In a reversal from prepandemic trends, supermarkets and mass players benefited from the trends of the past year. Their seemingly endless aisles with a large SKU assortment provided consumers with options when items were out of stock. Their investments in fresh foods were a welcome tailwind as consumers increasingly sought to eat healthier foods. Furthermore, their local store density and historical community roots provided consumers with a sense of trust and confidence in shopping. And several supermarket chains rose to the e-commerce challenge by quickly bolting on click-and-collect or delivery services through third-party providers. Without having to compete primarily on price, the core proposition of supermarkets was once again attractive. Prominent supermarkets reported sales growth of anywhere from 12 to 16 percent in 2020, beating out several club and discount players alike. With consumers indicating that selected pandemic-induced behaviors will remain sticky, the landscape might continue to evolve.
Considerations for the next normal
As North American consumers begin to adjust to the next normal, we anticipate that the landscape of winners and losers in grocery will cease to be determined by format. Instead, leaders will be defined by their differentiation, innovation, and defensibility across five main areas. (For the CEO perspective, see sidebar, “The view from the C-suite.”)
- Winning higher share of stomach. Before the pandemic, consumers typically split their share of stomach across more than three grocers. Most consumers had their go-to stores for fresh, center-store, and stockup products and were willing to add the additional weekly or biweekly trip to fulfill each need. In light of the pandemic, we have observed an undeniable consolidation of trips, and consumer sentiment shows no signs of changing: 88 percent of consumers visited three or fewer stores per week in 2020, and 86 percent of consumers plan to continue this trend in 2021. Forty percent of consumers indicate that they would prefer to frequent stores that sell more than just groceries. And the undeniable success of mass players in 2020 further points to improved consumer sentiment around trip consolidation. This will likely place some pressure on grocers with specialty and niche value propositions—the bar to deliver exceptional products, value, experience, and service will be higher to justify an additional trip. Clarity in what these grocers stand for and flawless execution will be key to retaining share of stomach.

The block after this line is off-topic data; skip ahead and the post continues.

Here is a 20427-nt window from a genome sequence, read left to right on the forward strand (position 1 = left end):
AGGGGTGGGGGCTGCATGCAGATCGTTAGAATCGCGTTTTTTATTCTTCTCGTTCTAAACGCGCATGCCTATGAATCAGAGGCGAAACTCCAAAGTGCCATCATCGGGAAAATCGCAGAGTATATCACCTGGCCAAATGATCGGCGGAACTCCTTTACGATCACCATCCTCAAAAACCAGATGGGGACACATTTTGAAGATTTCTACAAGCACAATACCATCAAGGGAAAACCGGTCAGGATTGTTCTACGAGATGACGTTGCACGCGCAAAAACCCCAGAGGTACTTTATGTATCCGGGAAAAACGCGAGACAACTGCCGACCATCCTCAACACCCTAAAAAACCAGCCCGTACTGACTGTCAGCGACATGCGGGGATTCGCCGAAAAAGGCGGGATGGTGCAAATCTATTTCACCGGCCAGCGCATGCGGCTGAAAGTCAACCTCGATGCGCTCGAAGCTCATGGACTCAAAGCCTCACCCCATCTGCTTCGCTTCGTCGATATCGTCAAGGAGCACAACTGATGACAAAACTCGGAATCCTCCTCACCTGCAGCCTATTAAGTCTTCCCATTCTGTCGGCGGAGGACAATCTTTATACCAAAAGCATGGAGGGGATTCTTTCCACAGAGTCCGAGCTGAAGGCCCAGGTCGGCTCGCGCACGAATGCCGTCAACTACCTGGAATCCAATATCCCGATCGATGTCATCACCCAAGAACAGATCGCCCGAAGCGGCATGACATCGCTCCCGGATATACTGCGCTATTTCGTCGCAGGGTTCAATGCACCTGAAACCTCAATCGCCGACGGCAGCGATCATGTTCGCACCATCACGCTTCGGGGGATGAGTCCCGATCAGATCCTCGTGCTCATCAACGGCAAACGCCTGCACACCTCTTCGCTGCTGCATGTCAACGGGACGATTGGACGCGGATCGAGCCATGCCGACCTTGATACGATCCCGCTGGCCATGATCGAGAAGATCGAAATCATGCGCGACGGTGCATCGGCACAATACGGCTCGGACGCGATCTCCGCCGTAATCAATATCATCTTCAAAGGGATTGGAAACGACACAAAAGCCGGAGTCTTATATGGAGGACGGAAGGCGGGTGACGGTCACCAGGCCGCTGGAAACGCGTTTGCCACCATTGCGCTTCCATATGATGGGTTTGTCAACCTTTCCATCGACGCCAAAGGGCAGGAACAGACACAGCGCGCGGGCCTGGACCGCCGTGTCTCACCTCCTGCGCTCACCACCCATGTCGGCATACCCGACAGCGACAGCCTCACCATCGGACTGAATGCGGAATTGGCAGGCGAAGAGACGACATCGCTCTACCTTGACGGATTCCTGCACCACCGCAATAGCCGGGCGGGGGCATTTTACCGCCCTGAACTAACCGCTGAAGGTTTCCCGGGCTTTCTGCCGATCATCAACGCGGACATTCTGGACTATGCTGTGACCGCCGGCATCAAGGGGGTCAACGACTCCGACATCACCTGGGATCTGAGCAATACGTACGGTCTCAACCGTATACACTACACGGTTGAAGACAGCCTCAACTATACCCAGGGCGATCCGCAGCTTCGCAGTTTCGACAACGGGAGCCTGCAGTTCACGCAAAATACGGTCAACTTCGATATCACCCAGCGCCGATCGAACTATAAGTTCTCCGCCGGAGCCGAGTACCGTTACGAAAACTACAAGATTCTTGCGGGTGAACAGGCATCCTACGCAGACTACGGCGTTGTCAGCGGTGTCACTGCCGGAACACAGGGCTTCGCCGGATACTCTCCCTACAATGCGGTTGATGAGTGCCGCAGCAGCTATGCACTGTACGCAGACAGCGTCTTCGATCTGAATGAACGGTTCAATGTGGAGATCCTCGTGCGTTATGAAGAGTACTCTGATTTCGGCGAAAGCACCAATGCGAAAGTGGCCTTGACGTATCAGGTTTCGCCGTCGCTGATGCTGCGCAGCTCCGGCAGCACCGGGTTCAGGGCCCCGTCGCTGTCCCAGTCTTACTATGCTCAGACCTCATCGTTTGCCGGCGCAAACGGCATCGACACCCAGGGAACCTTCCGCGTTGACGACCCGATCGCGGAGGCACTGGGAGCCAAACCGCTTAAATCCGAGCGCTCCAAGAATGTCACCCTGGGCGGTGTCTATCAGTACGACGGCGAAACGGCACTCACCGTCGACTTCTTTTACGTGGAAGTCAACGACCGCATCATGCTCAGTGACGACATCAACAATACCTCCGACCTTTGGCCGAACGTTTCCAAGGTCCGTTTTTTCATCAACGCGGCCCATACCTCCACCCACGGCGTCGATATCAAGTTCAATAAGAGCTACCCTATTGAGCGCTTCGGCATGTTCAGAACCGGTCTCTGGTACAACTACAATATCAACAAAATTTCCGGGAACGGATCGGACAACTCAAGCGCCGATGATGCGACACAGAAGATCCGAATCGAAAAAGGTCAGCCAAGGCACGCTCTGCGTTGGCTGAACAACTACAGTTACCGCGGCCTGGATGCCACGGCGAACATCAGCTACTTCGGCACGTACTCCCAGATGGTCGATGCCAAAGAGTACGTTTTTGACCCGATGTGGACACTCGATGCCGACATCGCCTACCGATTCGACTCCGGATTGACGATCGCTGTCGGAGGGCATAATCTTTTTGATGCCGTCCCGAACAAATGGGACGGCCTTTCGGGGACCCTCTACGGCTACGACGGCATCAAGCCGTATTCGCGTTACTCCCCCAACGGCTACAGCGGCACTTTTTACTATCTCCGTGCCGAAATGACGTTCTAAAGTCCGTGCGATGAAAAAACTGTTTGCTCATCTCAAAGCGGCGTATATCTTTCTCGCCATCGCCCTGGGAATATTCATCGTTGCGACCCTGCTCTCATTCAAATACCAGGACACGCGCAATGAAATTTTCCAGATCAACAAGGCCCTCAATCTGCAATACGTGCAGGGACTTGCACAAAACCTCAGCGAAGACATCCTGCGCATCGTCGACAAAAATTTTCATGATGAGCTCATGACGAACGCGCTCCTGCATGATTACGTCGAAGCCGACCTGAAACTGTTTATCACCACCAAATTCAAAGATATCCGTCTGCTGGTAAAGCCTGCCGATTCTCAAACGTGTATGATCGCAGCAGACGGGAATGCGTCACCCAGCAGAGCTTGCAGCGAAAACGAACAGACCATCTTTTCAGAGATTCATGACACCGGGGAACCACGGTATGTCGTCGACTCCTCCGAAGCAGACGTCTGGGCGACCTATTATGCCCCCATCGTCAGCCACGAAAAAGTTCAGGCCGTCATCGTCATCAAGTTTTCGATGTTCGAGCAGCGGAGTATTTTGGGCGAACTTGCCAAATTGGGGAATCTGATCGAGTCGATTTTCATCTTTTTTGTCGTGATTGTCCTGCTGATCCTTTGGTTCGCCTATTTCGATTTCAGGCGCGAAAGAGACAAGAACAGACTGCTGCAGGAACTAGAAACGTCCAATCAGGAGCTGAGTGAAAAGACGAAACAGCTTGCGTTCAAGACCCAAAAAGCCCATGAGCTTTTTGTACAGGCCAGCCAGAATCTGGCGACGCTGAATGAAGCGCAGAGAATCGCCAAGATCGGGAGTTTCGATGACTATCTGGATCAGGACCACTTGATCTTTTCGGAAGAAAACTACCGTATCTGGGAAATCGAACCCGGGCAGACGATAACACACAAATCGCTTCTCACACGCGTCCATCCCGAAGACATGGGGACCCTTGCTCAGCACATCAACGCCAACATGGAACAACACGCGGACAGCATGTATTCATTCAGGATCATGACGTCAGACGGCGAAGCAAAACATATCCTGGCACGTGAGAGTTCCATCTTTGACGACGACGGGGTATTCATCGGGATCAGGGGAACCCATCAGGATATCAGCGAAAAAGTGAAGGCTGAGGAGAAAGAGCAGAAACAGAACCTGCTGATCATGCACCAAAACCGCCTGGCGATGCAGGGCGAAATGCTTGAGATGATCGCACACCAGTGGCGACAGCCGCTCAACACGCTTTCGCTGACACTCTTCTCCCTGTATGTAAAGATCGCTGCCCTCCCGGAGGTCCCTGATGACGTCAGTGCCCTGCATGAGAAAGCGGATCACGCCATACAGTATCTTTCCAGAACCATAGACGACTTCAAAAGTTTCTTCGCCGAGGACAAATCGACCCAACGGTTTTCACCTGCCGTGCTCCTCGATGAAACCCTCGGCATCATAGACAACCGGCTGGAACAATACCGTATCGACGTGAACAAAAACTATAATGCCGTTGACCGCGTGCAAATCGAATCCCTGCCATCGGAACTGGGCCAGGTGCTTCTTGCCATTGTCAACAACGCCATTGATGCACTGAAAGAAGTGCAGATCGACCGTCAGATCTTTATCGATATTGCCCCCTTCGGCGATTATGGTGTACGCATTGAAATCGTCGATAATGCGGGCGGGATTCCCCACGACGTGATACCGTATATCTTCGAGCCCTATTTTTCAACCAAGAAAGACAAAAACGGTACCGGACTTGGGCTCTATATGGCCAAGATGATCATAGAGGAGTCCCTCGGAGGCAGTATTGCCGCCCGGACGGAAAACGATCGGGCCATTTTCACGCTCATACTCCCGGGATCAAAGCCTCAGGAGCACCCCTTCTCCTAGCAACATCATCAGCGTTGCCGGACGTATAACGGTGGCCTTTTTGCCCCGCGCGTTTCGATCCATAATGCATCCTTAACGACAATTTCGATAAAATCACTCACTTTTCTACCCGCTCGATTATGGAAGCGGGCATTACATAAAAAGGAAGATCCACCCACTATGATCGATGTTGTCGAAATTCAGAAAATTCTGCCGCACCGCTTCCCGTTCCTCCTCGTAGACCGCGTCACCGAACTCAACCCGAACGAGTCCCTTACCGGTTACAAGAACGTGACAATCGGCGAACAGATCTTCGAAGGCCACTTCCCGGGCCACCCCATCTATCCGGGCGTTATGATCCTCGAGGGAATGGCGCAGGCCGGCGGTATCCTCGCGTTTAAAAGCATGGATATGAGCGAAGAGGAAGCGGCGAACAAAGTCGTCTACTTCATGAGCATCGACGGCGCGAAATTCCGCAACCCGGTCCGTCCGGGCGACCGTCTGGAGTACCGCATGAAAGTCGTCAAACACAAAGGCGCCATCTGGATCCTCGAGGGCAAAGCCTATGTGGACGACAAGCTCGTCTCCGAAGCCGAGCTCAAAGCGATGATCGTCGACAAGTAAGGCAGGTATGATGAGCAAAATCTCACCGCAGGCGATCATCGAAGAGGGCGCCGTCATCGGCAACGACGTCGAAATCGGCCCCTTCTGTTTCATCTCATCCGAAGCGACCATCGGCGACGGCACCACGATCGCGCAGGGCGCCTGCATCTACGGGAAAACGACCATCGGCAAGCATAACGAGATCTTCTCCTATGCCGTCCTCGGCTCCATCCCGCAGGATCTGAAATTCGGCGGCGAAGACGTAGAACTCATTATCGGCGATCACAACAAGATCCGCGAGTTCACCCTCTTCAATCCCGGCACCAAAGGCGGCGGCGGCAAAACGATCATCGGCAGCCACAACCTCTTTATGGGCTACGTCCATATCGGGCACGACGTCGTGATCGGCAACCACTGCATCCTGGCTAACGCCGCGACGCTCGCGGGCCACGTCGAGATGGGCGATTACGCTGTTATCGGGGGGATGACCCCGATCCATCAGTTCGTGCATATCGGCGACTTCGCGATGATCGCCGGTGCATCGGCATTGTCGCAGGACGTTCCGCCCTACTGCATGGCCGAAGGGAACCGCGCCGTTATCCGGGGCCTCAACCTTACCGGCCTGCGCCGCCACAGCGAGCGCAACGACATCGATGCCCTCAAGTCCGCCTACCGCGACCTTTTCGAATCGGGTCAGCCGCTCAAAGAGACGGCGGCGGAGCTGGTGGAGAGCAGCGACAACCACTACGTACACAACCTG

- Credibly competing in the omnichannel battleground. Before the pandemic, select retailers whose brick-and-mortar stores provided a competitive advantage through differentiated in-store experiences, services, locations, and formats, among other attributes, considered an omnichannel presence a “nice to have” feature. Now, to compete in today’s environment, in which recent McKinsey research finds 52 percent of households shop for groceries online across a spectrum of occasions (topup, fill-in, full shop), an omnichannel presence is an imperative. Grocers will need to dissect their internal e-commerce operations or third-party models to meet growing consumer expectations for experience (such as site usability, transparency into in-stock products, and better-picked fresh produce), all while ensuring that the channel increases margins, particularly when it is on pace to account for upward of 20 percent of the overall business.